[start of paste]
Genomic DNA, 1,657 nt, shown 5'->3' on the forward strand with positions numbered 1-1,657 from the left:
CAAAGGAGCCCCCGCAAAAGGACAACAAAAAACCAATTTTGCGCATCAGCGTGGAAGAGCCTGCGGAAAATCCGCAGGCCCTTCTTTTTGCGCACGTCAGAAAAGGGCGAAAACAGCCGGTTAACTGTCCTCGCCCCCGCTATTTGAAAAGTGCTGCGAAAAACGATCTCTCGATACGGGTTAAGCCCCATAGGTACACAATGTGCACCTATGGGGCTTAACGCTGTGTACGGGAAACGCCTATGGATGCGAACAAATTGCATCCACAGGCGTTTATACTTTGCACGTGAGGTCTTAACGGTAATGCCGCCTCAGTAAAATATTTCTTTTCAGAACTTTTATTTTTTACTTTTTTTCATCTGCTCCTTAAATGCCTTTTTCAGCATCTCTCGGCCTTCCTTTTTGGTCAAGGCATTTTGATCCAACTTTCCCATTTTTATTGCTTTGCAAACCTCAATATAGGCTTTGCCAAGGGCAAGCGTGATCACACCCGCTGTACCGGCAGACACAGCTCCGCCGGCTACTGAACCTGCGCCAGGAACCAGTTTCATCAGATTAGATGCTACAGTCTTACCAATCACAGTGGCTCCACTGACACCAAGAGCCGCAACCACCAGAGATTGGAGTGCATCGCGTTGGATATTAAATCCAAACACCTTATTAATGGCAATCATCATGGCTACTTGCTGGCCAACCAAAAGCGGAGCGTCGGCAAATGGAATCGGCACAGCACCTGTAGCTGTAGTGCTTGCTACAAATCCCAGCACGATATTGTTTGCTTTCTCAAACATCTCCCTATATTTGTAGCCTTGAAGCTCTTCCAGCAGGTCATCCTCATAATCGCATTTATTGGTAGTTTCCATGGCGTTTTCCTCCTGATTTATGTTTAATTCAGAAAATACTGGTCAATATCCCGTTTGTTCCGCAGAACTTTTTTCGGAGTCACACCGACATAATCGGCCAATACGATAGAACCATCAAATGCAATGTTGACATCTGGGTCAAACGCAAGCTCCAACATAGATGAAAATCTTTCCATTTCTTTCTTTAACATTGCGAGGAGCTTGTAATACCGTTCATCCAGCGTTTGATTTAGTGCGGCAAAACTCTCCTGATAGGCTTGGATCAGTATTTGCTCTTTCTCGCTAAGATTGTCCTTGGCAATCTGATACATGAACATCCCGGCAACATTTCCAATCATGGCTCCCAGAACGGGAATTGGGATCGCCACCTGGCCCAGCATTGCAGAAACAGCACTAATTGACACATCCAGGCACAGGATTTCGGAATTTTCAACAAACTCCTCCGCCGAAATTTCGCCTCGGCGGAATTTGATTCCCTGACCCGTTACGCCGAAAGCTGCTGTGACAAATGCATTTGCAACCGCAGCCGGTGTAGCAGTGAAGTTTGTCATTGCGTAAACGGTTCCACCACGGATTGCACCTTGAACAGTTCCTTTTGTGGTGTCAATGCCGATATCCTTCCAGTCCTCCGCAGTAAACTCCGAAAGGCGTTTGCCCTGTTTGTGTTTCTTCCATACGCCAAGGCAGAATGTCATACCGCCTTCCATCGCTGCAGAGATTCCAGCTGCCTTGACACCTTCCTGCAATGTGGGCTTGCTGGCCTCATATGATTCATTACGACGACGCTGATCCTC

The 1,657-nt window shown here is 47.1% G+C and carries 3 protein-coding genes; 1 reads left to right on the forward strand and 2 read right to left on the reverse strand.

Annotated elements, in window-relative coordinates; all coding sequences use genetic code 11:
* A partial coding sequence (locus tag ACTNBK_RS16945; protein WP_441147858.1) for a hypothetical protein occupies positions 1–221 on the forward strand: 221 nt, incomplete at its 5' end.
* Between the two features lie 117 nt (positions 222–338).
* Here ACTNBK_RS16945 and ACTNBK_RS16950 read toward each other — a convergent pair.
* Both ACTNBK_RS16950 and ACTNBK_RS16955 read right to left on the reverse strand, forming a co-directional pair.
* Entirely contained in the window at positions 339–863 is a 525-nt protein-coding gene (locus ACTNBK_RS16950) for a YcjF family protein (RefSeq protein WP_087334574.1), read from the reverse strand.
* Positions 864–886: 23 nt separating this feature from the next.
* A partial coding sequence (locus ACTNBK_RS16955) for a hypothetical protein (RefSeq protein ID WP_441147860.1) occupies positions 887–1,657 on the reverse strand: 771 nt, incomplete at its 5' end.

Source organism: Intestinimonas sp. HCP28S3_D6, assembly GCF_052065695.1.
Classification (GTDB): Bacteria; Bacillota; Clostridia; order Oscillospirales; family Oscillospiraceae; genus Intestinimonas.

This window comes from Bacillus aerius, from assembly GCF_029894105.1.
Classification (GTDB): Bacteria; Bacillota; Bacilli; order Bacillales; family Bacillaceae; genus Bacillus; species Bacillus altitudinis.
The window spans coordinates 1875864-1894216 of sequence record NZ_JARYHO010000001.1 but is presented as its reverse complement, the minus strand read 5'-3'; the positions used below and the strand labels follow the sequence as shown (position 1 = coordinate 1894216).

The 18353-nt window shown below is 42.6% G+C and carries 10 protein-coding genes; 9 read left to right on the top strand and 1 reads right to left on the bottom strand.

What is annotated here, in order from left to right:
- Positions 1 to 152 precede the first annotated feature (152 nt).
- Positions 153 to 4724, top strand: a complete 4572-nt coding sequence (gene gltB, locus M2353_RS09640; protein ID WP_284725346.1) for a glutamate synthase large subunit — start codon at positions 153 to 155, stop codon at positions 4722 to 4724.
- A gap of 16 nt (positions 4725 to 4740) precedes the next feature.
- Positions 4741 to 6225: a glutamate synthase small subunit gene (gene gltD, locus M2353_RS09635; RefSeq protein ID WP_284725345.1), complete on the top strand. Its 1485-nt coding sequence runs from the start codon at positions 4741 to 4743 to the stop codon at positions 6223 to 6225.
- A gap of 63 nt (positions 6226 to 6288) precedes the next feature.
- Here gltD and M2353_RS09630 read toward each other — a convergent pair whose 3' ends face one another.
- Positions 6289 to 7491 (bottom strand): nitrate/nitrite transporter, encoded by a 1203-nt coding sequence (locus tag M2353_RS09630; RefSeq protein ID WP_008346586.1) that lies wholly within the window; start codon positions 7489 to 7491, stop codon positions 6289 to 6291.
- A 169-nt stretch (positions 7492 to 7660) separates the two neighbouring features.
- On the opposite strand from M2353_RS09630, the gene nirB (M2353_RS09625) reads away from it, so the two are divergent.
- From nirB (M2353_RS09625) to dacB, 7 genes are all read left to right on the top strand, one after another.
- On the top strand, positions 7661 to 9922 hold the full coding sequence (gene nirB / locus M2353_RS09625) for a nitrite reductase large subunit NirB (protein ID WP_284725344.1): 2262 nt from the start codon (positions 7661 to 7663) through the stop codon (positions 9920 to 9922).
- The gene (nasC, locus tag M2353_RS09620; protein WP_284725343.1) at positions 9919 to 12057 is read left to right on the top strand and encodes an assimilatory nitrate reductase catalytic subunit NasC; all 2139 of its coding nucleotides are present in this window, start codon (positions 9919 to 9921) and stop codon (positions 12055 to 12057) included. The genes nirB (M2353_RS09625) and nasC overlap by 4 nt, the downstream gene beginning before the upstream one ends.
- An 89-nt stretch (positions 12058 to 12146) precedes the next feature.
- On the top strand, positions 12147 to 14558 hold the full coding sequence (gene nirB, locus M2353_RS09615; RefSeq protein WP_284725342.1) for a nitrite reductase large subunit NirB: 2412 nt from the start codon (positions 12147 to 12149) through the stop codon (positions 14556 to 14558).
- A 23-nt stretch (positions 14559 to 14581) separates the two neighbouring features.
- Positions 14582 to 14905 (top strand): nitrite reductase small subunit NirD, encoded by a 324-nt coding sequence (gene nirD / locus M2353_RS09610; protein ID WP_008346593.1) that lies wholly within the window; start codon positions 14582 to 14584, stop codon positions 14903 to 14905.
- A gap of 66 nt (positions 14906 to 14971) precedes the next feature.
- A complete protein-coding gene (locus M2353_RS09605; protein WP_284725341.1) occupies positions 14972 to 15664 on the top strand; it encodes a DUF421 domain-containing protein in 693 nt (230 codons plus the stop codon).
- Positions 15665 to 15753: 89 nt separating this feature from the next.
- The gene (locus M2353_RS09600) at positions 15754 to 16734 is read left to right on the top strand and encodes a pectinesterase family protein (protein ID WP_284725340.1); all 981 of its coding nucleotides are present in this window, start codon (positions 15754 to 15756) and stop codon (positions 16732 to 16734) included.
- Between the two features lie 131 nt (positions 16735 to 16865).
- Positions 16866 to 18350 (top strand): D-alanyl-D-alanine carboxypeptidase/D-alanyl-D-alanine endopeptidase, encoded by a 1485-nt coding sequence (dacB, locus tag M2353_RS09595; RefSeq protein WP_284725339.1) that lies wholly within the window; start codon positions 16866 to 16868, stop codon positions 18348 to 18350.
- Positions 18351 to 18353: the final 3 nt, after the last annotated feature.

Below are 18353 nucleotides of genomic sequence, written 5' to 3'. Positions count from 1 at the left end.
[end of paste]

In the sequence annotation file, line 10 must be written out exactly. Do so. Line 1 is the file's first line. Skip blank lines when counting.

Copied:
* Positions 864–886: 23 nt separating this feature from the next.